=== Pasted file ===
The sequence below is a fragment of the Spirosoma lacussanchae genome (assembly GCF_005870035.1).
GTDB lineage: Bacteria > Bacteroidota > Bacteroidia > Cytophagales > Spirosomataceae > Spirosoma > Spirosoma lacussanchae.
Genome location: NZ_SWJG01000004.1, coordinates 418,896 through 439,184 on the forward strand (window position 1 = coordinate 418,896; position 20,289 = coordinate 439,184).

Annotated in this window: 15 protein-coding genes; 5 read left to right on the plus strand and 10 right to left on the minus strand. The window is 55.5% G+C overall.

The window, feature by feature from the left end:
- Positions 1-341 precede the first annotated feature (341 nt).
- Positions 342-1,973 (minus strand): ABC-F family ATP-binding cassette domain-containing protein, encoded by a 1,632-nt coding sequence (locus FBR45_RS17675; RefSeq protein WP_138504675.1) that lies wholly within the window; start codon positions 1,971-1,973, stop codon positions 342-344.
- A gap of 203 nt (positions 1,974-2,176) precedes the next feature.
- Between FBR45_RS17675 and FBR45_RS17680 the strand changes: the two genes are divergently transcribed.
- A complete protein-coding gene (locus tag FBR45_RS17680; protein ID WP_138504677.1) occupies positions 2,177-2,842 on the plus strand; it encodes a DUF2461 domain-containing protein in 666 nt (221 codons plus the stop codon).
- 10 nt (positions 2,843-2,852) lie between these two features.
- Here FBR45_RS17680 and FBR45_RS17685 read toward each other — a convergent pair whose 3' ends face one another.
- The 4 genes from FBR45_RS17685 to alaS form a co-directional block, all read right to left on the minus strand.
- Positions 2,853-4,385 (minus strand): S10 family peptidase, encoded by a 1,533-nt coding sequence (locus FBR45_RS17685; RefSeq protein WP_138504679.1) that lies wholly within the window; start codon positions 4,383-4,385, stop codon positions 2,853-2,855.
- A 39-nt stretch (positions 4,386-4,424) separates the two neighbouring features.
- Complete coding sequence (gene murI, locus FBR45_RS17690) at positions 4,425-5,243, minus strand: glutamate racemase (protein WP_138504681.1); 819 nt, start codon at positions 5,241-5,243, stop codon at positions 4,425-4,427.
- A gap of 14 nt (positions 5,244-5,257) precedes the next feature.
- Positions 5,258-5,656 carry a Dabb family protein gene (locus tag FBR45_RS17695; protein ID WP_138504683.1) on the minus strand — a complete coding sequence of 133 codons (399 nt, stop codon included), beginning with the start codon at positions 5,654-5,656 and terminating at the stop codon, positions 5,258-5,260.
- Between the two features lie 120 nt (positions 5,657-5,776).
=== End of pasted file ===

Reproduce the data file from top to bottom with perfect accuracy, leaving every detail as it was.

The sequence below is a fragment of the Spirosoma lacussanchae genome (assembly GCF_005870035.1).
GTDB lineage: Bacteria > Bacteroidota > Bacteroidia > Cytophagales > Spirosomataceae > Spirosoma > Spirosoma lacussanchae.
Genome location: NZ_SWJG01000004.1, coordinates 418,896 through 439,184 on the forward strand (window position 1 = coordinate 418,896; position 20,289 = coordinate 439,184).

Annotated in this window: 15 protein-coding genes; 5 read left to right on the plus strand and 10 right to left on the minus strand. The window is 55.5% G+C overall.

The window, feature by feature from the left end:
- Positions 1-341 precede the first annotated feature (341 nt).
- Positions 342-1,973 (minus strand): ABC-F family ATP-binding cassette domain-containing protein, encoded by a 1,632-nt coding sequence (locus FBR45_RS17675; RefSeq protein WP_138504675.1) that lies wholly within the window; start codon positions 1,971-1,973, stop codon positions 342-344.
- A gap of 203 nt (positions 1,974-2,176) precedes the next feature.
- Between FBR45_RS17675 and FBR45_RS17680 the strand changes: the two genes are divergently transcribed.
- A complete protein-coding gene (locus tag FBR45_RS17680; protein ID WP_138504677.1) occupies positions 2,177-2,842 on the plus strand; it encodes a DUF2461 domain-containing protein in 666 nt (221 codons plus the stop codon).
- 10 nt (positions 2,843-2,852) lie between these two features.
- Here FBR45_RS17680 and FBR45_RS17685 read toward each other — a convergent pair whose 3' ends face one another.
- The 4 genes from FBR45_RS17685 to alaS form a co-directional block, all read right to left on the minus strand.
- Positions 2,853-4,385 (minus strand): S10 family peptidase, encoded by a 1,533-nt coding sequence (locus FBR45_RS17685; RefSeq protein WP_138504679.1) that lies wholly within the window; start codon positions 4,383-4,385, stop codon positions 2,853-2,855.
- A 39-nt stretch (positions 4,386-4,424) separates the two neighbouring features.
- Complete coding sequence (gene murI, locus FBR45_RS17690) at positions 4,425-5,243, minus strand: glutamate racemase (protein WP_138504681.1); 819 nt, start codon at positions 5,241-5,243, stop codon at positions 4,425-4,427.
- A gap of 14 nt (positions 5,244-5,257) precedes the next feature.
- Positions 5,258-5,656 carry a Dabb family protein gene (locus tag FBR45_RS17695; protein ID WP_138504683.1) on the minus strand — a complete coding sequence of 133 codons (399 nt, stop codon included), beginning with the start codon at positions 5,654-5,656 and terminating at the stop codon, positions 5,258-5,260.
- Between the two features lie 120 nt (positions 5,657-5,776).